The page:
Ads that have been shown many times to a specific audience become devalued. All business owners must avoid making this mistake. People become irritated or avoid ads when they have seen the ads too many times. The result of this is negative branding and ad blindness. 

Help the algorithm to help you. Before launching your ads campaign, adjust the frequency cap of your ads in your settings to help control the number of times your ads appear to a specific audience at a particular time frame. 

5. Not trying to beat the Competition

Not trying to beat the competition is a common mistake. Competition plays an essential role in how your ads are displayed. The algorithm that determines how your ads perform prioritizes higher budgets and bid rates which means more pay for Facebook and Google. 

Google ads are more competitive; hence, increasing your cost per click for specific keywords will help the algorithm increase your click-through rate and rank your search results. 

6. Avoid Scaling Issues with AdWords

As soon as you launch your first campaign, Google starts serving your ads to people who are most likely to buy from you. That’s why you see a high conversion rate right off the bat. But, as you scale up your ads, Google will notice and start serving them to other potential customers, as well.

Google-Adawords-benefits

(Source: Apex Infotech)

1. Using a Targeted Landing Page

When potential customers tap on your ad, it is better to send the person to a dedicated landing page than the homepage of your website. Most times, the home page can be distracting for most visitors; the worst is poorly designed or those pages with different products and services. 

It is better to use a targeted landing page; that way, the user will not abandon the page since it deals directly with the reason for the click.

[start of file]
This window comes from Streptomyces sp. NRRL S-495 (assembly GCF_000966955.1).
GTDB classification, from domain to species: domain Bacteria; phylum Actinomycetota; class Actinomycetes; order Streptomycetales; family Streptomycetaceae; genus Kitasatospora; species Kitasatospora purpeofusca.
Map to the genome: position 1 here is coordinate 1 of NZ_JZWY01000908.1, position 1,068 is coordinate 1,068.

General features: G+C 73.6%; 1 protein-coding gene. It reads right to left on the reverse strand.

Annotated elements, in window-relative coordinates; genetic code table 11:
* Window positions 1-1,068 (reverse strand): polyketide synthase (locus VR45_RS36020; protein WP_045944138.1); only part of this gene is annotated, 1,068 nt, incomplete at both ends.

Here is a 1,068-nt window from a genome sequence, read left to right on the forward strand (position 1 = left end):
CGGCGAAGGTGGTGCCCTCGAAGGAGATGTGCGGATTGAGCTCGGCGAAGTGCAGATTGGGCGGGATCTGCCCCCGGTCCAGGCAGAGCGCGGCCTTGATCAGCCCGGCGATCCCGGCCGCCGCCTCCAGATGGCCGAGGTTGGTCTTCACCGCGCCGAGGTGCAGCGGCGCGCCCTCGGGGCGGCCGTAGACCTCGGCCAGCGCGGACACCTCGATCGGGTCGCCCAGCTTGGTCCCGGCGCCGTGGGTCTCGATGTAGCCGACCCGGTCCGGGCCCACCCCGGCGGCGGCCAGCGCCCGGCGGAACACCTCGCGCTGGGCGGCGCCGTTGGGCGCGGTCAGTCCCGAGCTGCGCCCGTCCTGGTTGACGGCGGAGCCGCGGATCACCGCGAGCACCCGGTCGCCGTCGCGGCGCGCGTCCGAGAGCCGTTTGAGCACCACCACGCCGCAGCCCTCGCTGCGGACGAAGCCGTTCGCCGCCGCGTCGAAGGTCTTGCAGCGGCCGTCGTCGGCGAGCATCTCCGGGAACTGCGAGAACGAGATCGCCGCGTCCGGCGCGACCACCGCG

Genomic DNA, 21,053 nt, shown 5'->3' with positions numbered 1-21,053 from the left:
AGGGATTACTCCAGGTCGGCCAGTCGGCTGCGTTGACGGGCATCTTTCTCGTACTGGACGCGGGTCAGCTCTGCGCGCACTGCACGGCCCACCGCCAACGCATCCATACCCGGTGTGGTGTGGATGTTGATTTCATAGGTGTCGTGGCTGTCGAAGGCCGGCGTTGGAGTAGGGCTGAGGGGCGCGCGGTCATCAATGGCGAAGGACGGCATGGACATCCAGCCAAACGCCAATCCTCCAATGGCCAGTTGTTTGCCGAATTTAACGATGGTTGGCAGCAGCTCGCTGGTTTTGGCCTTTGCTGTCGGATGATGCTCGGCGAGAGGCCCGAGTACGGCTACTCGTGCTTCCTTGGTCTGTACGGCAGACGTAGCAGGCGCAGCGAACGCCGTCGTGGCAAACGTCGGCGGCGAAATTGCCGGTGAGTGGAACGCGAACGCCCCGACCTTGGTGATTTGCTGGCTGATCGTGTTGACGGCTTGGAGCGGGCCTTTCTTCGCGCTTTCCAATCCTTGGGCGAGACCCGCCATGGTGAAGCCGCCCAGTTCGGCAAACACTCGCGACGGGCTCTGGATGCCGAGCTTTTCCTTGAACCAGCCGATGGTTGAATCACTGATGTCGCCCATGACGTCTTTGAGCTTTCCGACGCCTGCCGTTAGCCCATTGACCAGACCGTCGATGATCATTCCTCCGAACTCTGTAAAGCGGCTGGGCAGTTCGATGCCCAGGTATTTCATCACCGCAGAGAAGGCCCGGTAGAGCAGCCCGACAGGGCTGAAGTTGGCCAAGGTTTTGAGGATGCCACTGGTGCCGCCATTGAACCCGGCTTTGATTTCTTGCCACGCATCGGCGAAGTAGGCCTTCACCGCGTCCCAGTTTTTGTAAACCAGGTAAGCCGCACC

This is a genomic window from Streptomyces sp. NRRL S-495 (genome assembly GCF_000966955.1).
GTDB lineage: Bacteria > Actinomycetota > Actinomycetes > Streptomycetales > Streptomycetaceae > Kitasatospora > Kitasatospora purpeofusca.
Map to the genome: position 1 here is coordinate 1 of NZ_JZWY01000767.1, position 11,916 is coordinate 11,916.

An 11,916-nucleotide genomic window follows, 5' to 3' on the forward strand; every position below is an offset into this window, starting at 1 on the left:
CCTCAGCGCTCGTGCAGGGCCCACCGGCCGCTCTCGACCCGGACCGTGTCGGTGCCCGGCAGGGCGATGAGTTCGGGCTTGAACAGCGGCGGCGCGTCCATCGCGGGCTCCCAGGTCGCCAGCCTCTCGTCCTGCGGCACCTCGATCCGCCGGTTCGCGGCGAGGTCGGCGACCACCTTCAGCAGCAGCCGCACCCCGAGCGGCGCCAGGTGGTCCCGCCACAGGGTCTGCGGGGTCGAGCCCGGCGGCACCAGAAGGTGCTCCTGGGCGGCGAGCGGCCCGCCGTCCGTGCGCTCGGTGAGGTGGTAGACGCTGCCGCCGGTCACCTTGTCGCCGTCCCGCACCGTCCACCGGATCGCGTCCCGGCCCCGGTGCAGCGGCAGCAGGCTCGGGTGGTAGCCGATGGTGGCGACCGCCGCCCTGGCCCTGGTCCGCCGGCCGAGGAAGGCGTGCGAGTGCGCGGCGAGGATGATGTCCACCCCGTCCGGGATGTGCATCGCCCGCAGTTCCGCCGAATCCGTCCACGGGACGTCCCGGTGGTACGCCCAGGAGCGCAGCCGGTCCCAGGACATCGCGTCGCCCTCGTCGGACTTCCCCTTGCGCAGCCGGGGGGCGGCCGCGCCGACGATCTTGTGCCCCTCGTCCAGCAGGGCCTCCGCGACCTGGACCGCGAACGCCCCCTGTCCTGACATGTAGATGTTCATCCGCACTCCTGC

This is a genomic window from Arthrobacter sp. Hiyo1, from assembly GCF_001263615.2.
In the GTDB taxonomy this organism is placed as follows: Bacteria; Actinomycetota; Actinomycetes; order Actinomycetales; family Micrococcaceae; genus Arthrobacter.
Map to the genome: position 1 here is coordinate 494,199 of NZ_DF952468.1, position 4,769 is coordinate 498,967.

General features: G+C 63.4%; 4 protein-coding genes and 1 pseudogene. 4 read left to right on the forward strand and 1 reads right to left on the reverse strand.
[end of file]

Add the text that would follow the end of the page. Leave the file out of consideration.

2. Use Dynamic Remarketing Strategy

Using this ad optimization strategy is ideal for businesses selling distinct products. For example, user A may view your cap product page while user B will view the shoe product page, but both users view the same display page. 

Moreover, the ads bring back visitors to your landing page who visited at one point but didn’t complete the purchase. In addition, the chances of them being converted are higher than the second time since the ads show them the variety of your products. 

3. Use Remarketing List Search Ads

Remarketing list search ads make it easier for you to serve search ads to potential customers who visit your website by targeting them whenever they search competitor’s websites on Google.

4. Be Willing to Spend More

We strongly recommend spending more because of what you stand to gain when you reach more consumers or buyers with a larger budget.

Facebook vs. Google Advertising: Why You Shouldn’t Go All In with One Platform

Two good heads are better than one, right? Look at Google vs. Facebook advertising in that way. Each of these platforms has an advantage that is different from the other. Also, some of their disadvantages are complimentary. 

Picking one over the other means you will be losing out on the advantages of the other. For example, due to how the algorithm works, there could be a time when you may find it impossible to optimize your Facebook ads, but you will quickly optimize your Google ads. So it is safe to say that “it is not good to put your eggs in one basket.” 

Google vs. Facebook Advertising: Which Platform Is Better for Brand Awareness?

Facebook and Google ads are powerful advertising platforms with distinct advantages that can help grow any business. 

But why will you want to settle for one when you can have two?

Facebook vs Google advertising is the most effective advertising combo you can get in most parts of the world that suits all businesses. 

As ringleaders in the online advertising sphere, the duo has provided modern companies with an enormous user base to advertise to. Moreover, each platform is the best in its unique way of brand awareness. 

Unfortunately, your marketing success is dictated by how well you overcome the challenges posed by the advanced algorithms of these paid digital marketing big dogs.

To help surmount these challenges, you should partner with a ‘white-glove’ digital marketing agency like Flying V Group. We have the marketing experience, systems, and resources to help overcome today’s paid advertising challenges.

Contact us and we can help you develop a multi-channel, cohesive paid advertising strategy serving sales-based ads and content-based ads, across the best social media networks

About the author:

Robb Fahrion is a Co-Founder and Partner of Flying V Group. He is passionate about helping businesses grow using the power of the internet. Robb graduated from Chapman University in Orange, CA and currently resides in Costa Mesa, CA. Robb enjoys writing about digital marketing, helping his clients turn their dreams into reality, and he is a HUGE Mike Trout fan.